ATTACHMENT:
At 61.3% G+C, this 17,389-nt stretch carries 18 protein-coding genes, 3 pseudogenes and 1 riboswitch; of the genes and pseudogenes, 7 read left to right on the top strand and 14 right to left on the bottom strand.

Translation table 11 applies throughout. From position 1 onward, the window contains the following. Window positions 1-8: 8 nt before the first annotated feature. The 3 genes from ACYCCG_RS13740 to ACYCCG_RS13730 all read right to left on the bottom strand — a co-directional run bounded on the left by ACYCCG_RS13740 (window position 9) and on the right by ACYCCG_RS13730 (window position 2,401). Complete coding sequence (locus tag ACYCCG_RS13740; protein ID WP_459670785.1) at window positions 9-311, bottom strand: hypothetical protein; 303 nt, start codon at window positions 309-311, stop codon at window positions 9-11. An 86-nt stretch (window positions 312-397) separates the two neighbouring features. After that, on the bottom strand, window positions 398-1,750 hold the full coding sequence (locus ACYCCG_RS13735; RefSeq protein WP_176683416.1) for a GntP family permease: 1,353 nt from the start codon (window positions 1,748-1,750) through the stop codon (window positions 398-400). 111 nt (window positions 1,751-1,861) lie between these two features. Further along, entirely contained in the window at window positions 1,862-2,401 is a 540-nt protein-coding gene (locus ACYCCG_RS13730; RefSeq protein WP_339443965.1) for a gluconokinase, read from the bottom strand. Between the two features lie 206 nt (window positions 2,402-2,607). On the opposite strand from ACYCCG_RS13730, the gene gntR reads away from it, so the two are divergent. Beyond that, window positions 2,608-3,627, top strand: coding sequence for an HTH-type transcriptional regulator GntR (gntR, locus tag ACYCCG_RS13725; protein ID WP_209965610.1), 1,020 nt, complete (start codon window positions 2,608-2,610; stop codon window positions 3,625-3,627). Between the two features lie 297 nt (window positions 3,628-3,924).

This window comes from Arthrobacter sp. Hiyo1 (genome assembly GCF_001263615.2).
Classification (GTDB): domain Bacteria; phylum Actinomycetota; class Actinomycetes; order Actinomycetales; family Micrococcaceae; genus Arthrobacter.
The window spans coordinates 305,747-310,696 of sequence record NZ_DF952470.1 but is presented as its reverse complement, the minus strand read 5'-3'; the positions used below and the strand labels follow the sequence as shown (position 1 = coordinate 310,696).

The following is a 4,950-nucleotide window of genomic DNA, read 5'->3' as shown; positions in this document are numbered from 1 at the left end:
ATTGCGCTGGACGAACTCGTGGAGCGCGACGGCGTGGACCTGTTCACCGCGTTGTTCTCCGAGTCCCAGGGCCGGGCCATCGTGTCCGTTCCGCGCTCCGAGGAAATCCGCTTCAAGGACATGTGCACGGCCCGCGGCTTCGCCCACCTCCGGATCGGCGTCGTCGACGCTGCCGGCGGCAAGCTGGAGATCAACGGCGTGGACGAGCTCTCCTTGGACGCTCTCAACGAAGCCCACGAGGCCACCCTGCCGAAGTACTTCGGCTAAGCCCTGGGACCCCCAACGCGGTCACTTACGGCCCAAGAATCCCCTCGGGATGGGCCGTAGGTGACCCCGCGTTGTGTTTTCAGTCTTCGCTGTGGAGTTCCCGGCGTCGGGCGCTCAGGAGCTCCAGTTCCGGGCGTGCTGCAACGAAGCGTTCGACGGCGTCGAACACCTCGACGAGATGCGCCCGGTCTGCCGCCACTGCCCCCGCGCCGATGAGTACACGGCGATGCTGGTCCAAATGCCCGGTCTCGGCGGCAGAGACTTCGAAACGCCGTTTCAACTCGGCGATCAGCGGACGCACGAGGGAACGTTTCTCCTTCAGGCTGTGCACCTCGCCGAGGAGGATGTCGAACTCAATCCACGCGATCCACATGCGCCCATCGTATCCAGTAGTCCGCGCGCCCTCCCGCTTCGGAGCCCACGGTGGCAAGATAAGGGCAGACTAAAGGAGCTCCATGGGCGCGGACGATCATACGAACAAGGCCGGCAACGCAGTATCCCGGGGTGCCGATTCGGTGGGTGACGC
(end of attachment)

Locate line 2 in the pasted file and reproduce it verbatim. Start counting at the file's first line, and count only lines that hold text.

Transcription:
Translation table 11 applies throughout. From position 1 onward, the window contains the following. Window positions 1-8: 8 nt before the first annotated feature. The 3 genes from ACYCCG_RS13740 to ACYCCG_RS13730 all read right to left on the bottom strand — a co-directional run bounded on the left by ACYCCG_RS13740 (window position 9) and on the right by ACYCCG_RS13730 (window position 2,401). Complete coding sequence (locus tag ACYCCG_RS13740; protein ID WP_459670785.1) at window positions 9-311, bottom strand: hypothetical protein; 303 nt, start codon at window positions 309-311, stop codon at window positions 9-11. An 86-nt stretch (window positions 312-397) separates the two neighbouring features. After that, on the bottom strand, window positions 398-1,750 hold the full coding sequence (locus ACYCCG_RS13735; RefSeq protein WP_176683416.1) for a GntP family permease: 1,353 nt from the start codon (window positions 1,748-1,750) through the stop codon (window positions 398-400). 111 nt (window positions 1,751-1,861) lie between these two features. Further along, entirely contained in the window at window positions 1,862-2,401 is a 540-nt protein-coding gene (locus ACYCCG_RS13730; RefSeq protein WP_339443965.1) for a gluconokinase, read from the bottom strand. Between the two features lie 206 nt (window positions 2,402-2,607). On the opposite strand from ACYCCG_RS13730, the gene gntR reads away from it, so the two are divergent. Beyond that, window positions 2,608-3,627, top strand: coding sequence for an HTH-type transcriptional regulator GntR (gntR, locus tag ACYCCG_RS13725; protein ID WP_209965610.1), 1,020 nt, complete (start codon window positions 2,608-2,610; stop codon window positions 3,625-3,627). Between the two features lie 297 nt (window positions 3,628-3,924).